Table 2 shows the results of the multivariate analysis (Hurdle model) between women’s characteristics and both existence of tooth decay and number of decayed teeth. In the logistic portion of the hurdle model, lower age groups, low educational level and high quantity of plaque were independently associated with a higher risk of tooth decay. Non-French nationality was borderline significant. In the negative binomial portion, the number of decayed teeth was associated with the same risk factors and with non-French nationality and inadequate prenatal care. Comparatively to women aged 30 years and more, women in the 18–24 age group presented 1.37 more decayed teeth on average, i.e. 37% more decayed teeth. Non-French women had on average 30% more decayed teeth than French women. Women with an educational level of primary or compulsory secondary school had on average 40% more decayed teeth than more highly educated women, and women with inadequate prenatal care during pregnancy presented on average 46% more decayed teeth than women with adequate prenatal care.
We showed that more than 50% of the pregnant women had tooth decay. Having tooth decay was associated with lower age and lower educational level. The number of decayed teeth was associated with the same risk indicators, and with non-French nationality and inadequate prenatal care.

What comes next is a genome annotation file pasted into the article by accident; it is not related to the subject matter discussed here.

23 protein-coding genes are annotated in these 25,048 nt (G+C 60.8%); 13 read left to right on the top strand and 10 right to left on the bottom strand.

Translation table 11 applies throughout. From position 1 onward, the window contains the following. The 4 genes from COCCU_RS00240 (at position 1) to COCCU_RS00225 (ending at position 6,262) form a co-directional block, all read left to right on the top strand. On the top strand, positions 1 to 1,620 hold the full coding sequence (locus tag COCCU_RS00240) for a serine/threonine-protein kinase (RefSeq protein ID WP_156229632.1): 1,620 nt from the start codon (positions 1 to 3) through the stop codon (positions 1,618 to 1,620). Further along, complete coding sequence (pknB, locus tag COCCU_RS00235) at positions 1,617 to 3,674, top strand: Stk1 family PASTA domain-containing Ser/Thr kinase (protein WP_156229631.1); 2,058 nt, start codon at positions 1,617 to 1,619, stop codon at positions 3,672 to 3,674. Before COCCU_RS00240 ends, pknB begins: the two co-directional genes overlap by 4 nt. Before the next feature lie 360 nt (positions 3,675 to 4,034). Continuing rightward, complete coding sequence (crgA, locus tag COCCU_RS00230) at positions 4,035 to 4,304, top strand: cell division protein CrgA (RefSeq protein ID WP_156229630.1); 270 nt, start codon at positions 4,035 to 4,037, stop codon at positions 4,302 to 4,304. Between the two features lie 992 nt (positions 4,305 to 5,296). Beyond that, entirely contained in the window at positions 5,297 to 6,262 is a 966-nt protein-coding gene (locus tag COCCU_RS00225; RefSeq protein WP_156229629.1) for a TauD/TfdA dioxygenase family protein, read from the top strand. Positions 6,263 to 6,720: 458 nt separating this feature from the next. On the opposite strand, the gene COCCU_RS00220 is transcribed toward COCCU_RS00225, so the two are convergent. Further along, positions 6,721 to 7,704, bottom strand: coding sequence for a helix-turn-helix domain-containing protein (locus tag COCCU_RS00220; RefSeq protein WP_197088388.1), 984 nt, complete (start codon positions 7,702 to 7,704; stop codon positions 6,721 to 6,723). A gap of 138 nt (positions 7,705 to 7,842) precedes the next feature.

This study was limited to six maternity units, so the frequency of tooth decay in the overall population of pregnant women in France cannot be inferred from the present data. However, women included in this study had characteristics similar to those of women from the French 2003 National Perinatal Survey . A limitation of this study was the use of data from a case-control study not originally designed to address questions of frequency of tooth decay. We chose to account for the sampling design of the original study by performing a cross-sectional analysis of the controls only . A naive analysis disregarding the sampling strategy that gave rise to the data would be prone to bias, through an over-representation of cases. Dental examiners were standardised and were given clear instructions prior to the observation period to assess dental caries according to the WHO diagnosis criteria . However, calculation of inter-examiner reliability was not performed. We thus chose to account for possible residual inter-examiner variability by adjusting for examiner in the statistical models . Finally, an objective of this work was to study the risk indicators associated with tooth decay during pregnancy. As stated by Burt , a risk indicator may be a putative risk factor, but the cross-sectional data upon which it is based is weaker than the results of longitudinal studies. Another limitation of this study is that we did not explore some variables that could be considered as important risk indicators for tooth decay, such as dietary habits or dental hygiene habits. The primary EPIPAP study was designed to analyse the association between maternal periodontitis and preterm birth according to causes of preterm birth, so dietary habits were not collected. Given the putative overestimation of self-reported oral hygiene practices, we considered the presence of plaque and calculus as more direct risk indicators for tooth decay.